Examples Of Structuralism In Slumdog Millionaire

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Looking Slumdog Millionaire Through Good and Evil In Reading Lessons, Scott Carpenter states “Structuralism is a multifaceted group of theories with varied and disparate goals” (27), explaining it is a collection of many theories and patterns which are not actually focus on a single goal but can be studied from any point of view. Structuralism doesn’t study the original purpose of creator but focus in the structure of the text or movie. Carpenter illustrates that “just because an author meant to communicate something in a book, poem, or film, does not ensure that she or he will have done so” (28), explaining that structuralists do not care at all about authors’ intentions since intentions are not certain, and we can get much more interpretation …show more content…
Throughout the movie, Jamal’s life is portrayed in patterns of flashbacks from his childhood to his current life with support characters such as his lover, Latika and his brother, Salim, playing great roles. Throughout the movie, the use of the binary opposition “good vs. evil” is not only significant but also makes the audience follows along the story with irregular anticipation and …show more content…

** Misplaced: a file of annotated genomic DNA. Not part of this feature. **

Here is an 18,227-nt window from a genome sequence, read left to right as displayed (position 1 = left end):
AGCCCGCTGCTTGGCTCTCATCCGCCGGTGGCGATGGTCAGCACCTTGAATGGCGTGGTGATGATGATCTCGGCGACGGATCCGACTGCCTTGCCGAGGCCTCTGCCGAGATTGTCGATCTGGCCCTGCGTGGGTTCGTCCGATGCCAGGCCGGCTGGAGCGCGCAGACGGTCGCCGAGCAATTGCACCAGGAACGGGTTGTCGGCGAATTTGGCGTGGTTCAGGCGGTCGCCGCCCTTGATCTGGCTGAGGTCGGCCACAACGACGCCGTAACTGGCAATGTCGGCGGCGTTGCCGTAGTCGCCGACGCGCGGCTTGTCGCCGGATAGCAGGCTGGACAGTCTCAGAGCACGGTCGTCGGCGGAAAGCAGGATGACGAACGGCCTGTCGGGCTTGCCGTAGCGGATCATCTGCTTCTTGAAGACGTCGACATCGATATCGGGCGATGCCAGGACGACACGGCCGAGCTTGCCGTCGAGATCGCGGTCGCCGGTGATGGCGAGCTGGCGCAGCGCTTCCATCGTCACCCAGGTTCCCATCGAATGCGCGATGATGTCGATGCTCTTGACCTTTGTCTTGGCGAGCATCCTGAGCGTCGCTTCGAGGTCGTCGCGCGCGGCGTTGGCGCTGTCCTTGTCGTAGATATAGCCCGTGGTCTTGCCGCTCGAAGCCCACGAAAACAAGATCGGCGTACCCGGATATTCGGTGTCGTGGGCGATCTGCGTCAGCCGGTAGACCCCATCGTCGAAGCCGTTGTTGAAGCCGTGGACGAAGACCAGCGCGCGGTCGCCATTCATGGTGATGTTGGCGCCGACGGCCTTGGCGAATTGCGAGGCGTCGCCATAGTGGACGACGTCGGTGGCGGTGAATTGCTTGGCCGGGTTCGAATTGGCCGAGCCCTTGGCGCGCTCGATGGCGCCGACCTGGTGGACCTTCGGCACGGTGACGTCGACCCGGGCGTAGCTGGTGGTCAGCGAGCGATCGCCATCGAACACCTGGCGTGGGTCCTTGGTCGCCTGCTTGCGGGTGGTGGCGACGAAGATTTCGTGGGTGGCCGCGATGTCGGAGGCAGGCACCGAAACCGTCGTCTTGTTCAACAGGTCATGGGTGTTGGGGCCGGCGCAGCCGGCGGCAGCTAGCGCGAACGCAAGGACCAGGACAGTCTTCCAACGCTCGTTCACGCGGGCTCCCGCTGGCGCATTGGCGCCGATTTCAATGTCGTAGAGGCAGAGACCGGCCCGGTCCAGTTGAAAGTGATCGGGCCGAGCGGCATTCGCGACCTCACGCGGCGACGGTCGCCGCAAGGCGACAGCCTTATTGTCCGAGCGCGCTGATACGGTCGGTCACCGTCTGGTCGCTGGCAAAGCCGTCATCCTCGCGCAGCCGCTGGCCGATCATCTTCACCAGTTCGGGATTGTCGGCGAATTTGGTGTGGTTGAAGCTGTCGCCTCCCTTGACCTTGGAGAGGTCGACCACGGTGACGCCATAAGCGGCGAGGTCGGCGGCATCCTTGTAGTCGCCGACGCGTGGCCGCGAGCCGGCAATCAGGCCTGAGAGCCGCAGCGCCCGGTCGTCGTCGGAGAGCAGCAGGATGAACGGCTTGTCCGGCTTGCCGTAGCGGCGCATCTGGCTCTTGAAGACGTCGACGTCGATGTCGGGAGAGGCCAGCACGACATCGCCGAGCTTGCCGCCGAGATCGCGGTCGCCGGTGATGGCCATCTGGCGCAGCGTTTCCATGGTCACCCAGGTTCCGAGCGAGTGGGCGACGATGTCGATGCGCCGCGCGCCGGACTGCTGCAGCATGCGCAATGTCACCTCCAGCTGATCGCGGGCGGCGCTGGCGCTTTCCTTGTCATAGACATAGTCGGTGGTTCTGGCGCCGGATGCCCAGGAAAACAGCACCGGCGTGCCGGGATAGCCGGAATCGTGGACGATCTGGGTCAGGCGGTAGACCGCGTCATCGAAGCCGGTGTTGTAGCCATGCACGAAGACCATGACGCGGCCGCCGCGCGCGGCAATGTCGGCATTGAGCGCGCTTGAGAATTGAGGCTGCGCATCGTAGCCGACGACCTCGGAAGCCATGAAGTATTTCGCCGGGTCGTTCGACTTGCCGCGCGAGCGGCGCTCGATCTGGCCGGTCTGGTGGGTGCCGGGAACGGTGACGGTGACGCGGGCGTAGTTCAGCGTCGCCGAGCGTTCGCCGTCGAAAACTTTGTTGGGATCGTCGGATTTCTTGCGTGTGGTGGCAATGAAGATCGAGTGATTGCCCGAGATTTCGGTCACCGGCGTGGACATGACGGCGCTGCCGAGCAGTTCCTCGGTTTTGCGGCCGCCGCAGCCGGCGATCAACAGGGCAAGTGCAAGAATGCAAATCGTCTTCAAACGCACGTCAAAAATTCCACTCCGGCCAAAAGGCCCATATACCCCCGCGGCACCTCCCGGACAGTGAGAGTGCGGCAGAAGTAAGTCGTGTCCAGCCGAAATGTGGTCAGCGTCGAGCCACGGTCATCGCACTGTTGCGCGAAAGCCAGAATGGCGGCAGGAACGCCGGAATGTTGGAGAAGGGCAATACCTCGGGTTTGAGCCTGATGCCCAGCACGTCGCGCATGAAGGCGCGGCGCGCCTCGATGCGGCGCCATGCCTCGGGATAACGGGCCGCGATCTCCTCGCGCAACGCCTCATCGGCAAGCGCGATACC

evil” is clearly seen during the recurring scenes when the boys struggle between the good and the bad choices. One significant scene is when Salim try to rescue his brother because he knows Maman’s crews, the evil gang, is going to blind him. However, the scene ended by Salim letting go of Latika’s hand when she is about to get onto the train, and only two brothers gets away. This scene depicts that Salim struggles a lot between good and evil, which will serve as a pattern throughout the movie. We can see here that Salim is not completely evil although he ended up choosing the evil side when he let go Latika’s hand. In the same scene, more than one factors of “good vs. evil” are portrayed. Kids including Salim, Jamal and Latika think Maman is good like a saint, but in the end, he is an evil wearing a saint mask and is willing to go as far as blinding young children’s eyes to get the most profit out of them. This scene makes the audience significant enough to compare the evil, Maman, with the bad, Salim. It also foreshadows the series of choices that Salim will make throughout the movie as well as the ultimate choice he makes in the end. As a result, structurally, this scene is connected to many scenes and even the end of the movie, but the audience are still confused about where the movie is going, so it also acts as an essential transitional scene without revealing any secret of the

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